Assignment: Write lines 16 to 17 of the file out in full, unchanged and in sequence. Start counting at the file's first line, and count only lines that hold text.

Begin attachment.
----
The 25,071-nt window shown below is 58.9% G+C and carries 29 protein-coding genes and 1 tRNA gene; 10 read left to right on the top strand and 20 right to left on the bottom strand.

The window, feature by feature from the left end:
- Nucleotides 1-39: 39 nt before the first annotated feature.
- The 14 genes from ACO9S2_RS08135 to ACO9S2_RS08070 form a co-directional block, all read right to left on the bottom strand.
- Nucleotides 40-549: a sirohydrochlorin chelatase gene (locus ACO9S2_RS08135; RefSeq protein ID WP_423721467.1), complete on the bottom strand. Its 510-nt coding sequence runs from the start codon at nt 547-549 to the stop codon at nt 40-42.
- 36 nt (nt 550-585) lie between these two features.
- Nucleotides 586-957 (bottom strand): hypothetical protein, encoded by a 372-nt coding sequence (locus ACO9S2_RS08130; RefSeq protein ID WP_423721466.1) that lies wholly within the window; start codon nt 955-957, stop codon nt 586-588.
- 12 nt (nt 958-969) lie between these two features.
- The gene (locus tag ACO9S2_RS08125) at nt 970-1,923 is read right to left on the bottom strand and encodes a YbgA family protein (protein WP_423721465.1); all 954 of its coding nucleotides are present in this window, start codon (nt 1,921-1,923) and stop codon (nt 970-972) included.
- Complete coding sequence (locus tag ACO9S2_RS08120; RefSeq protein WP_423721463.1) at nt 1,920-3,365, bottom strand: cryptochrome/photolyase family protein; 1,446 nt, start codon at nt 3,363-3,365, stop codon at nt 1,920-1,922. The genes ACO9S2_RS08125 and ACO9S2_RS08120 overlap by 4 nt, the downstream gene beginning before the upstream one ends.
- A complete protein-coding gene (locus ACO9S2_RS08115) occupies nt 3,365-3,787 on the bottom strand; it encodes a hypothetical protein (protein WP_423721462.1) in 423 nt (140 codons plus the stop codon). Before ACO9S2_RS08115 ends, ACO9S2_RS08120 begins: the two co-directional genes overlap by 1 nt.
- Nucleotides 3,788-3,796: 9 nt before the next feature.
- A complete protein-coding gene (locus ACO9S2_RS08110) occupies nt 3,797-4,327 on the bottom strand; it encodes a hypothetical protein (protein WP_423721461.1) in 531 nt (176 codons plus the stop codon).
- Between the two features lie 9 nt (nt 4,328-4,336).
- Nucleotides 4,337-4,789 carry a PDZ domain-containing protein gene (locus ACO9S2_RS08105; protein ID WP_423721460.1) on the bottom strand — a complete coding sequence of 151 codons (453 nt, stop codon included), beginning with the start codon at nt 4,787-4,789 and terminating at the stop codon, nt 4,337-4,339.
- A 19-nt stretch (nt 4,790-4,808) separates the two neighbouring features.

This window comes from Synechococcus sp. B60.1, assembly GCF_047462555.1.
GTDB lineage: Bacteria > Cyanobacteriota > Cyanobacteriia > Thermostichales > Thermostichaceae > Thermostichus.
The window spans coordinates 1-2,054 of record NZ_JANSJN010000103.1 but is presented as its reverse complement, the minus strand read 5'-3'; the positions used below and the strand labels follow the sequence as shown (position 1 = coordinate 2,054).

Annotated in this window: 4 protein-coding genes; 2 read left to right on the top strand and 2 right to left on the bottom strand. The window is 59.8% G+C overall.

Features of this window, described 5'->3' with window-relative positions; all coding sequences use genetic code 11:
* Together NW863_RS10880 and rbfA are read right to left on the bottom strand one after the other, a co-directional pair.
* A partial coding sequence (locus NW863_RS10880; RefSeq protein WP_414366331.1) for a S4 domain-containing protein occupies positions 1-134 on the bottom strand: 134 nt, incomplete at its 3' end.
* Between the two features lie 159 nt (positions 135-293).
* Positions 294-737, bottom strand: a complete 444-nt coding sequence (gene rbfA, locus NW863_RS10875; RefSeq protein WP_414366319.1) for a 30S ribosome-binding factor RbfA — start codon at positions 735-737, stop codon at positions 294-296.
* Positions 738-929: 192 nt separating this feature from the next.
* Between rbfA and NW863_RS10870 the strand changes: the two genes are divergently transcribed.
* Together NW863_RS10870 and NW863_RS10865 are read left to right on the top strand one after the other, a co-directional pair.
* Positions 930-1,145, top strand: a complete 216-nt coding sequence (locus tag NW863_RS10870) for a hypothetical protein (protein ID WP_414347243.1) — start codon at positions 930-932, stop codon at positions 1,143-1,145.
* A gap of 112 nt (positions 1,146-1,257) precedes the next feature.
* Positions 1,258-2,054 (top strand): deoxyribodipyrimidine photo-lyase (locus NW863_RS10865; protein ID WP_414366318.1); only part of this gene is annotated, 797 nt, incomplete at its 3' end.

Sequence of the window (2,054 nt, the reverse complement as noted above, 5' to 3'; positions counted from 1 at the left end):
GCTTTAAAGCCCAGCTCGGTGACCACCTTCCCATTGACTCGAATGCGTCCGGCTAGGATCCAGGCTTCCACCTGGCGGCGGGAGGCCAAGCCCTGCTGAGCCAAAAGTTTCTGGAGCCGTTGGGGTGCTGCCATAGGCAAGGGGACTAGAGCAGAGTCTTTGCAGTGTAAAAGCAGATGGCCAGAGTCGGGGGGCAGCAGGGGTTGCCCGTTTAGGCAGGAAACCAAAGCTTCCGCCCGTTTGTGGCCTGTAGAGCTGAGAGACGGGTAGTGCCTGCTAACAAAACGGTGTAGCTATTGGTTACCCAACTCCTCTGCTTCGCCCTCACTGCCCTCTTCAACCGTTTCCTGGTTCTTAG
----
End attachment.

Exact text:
- A 19-nt stretch (nt 4,790-4,808) separates the two neighbouring features.

This window comes from Synechococcus sp. B60.1, assembly GCF_047462555.1.